The most common means for schools to address the additional finances needed for healthy operations is annual fundraising. This is a reasonable and sustainable means to make the financial model work. Let’s start with answering the question, “why should every school raise annual funds to support operations?”. Aside from the obvious—because most of them need it, is the most viable option. The heart of fundraising is telling a story that speaks to people’s hearts’. This is how their passion is discovered and in what area of giving. Everyone wants to give to their favorite cause. They want to give because that cause appeals to them on a deeper, visceral level. It makes a difference in not only their lives, but a group of worthy people’s lives will be the better for the contribution.
Fundraising revenue is the most dependable and sustainable revenue stream that exists! How can I say this? Because facts and history support that statement. Philanthropy in the United States has been tracked accurately and consistently for the past 50-plus years. Since the early 70s, giving has increased year over year, outpacing inflation with only a few exceptions. Those exceptions were the market crash in the late 80s, the housing crisis in ’07-’08, and the COVID-19 pandemic in ’20. In all three exceptions, philanthropy declined only slightly (less than 4%). Moreover, these slight dips in philanthropy were largely the result of corporate and foundation giving. In those crisis years, giving from individuals did not decline. History has shown us many times that, in tough economic times, people continue to support missions that are important to them. The only organizations that experience a decline in fundraising revenue are those who stop asking. Sometimes asking is the scary part. Things can decline and we listen to the world instead of the results year over year. Keep asking! What is the worst that can happen? The word NO?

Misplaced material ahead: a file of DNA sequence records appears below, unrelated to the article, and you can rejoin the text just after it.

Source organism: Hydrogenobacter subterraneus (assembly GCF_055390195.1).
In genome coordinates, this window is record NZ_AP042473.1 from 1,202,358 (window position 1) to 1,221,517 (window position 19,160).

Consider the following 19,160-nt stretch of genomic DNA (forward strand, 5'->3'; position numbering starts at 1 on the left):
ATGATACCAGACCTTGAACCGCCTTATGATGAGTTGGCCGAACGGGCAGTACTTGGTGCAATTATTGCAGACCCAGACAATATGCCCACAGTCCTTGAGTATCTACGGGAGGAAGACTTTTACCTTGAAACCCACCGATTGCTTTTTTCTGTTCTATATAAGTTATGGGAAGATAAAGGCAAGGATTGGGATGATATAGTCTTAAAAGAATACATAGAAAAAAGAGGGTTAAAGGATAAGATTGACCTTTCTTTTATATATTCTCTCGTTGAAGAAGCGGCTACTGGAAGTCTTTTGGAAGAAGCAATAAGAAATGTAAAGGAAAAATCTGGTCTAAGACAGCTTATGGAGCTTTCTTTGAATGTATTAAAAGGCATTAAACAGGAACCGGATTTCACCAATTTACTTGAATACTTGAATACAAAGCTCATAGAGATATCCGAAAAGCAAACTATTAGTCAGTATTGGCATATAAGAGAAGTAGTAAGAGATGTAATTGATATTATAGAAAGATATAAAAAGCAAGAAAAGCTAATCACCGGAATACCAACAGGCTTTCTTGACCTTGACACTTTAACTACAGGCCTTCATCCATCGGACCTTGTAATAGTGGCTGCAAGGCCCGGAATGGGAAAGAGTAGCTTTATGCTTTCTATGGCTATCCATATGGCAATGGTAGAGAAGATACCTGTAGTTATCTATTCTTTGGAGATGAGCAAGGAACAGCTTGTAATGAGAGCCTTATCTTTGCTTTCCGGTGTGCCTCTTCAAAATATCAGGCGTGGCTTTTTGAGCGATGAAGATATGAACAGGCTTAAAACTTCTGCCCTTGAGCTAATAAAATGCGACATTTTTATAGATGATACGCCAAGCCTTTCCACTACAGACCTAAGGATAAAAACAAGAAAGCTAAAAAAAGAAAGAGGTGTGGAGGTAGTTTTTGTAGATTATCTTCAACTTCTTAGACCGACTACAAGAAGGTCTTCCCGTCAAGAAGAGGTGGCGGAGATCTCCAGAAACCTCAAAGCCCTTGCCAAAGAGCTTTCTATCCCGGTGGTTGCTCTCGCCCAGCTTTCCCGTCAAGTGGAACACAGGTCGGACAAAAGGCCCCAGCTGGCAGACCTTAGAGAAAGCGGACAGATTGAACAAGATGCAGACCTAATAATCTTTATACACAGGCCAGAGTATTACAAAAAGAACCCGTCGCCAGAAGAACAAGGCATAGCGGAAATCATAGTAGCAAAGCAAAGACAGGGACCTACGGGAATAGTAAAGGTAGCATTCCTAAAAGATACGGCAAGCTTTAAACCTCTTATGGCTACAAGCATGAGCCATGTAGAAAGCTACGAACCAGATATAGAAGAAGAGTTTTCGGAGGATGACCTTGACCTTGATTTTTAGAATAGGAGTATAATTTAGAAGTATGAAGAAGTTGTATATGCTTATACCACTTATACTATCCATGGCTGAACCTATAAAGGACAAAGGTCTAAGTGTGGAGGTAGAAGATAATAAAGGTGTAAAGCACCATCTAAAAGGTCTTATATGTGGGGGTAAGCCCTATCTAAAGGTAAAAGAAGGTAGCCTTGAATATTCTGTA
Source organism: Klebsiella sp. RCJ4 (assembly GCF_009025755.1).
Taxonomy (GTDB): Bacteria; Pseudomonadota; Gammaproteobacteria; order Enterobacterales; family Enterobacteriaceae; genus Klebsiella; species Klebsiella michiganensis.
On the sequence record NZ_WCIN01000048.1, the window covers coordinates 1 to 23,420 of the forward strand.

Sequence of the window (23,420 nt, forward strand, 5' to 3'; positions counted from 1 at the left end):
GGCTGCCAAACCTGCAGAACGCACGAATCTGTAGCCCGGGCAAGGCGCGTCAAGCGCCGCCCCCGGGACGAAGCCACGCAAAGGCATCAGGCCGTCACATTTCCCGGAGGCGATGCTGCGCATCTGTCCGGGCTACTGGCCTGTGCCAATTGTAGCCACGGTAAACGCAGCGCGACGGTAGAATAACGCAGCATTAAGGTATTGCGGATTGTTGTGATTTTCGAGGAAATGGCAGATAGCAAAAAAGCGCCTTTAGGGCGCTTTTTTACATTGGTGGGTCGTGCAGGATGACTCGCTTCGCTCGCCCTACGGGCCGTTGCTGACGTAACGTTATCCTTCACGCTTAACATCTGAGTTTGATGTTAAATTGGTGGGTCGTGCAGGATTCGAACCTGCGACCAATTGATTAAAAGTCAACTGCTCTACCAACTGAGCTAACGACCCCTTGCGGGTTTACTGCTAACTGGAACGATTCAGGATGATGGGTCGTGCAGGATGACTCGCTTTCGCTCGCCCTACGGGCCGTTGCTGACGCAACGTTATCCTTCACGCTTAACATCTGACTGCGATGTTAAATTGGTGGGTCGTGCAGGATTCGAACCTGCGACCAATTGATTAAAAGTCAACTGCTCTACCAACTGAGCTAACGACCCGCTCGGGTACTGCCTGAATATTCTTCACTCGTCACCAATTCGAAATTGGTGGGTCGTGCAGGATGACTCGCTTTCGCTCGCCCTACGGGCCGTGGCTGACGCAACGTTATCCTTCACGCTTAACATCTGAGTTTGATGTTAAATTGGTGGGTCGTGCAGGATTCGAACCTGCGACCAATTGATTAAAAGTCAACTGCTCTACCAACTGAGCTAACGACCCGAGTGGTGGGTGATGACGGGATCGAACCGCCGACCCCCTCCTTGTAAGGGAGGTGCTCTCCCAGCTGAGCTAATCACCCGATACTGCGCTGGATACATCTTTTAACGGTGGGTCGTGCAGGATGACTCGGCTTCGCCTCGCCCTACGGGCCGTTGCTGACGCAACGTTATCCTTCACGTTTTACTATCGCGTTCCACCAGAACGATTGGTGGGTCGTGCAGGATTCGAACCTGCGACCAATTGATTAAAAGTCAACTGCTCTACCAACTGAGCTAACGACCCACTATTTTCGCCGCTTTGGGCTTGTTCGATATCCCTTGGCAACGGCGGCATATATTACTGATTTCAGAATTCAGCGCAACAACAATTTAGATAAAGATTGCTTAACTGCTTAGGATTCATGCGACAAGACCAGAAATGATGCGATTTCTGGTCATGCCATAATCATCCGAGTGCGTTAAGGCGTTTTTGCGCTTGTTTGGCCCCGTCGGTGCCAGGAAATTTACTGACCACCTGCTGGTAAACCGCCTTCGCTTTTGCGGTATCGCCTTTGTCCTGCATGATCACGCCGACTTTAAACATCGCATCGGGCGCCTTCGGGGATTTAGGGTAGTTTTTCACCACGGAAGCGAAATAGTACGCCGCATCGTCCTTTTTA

Fundraising revenue is ‘hard,’ sustainable income and should also be part of a healthy school’s operating budget. This then begs the next question: what is the best way to do it?
The quick answer is with honesty and sincerity.
- To fully fund our school’s mission and ensure we are fairly compensating our faculty and staff, we require a secondary source of income. This fulfills the part of the budget not covered by tuition.
- One secondary source of income available to all Christian schools is annual fundraising.
- Fundraising helps our school to operate in a growth mindset so we can continue to help students grow in all ways in Christ.
- Fundraising is the difference between a bare-bones Christian education and a transformational and growing educational experience for our students.
Private Christian schools are a direction from the Lord, placed on the hearts of resilient and dedicated people. The Lord sets them on this path that is anything but straight. God guides and expects our faith and obedience. A wise man once said. “It isn’t about the destination, its about the journey” (Ralph Waldo Emerson). The journey is long yet rewarding and will show the fruits of our labor in our student’s Christian education and ability to live and lead for the glory of God.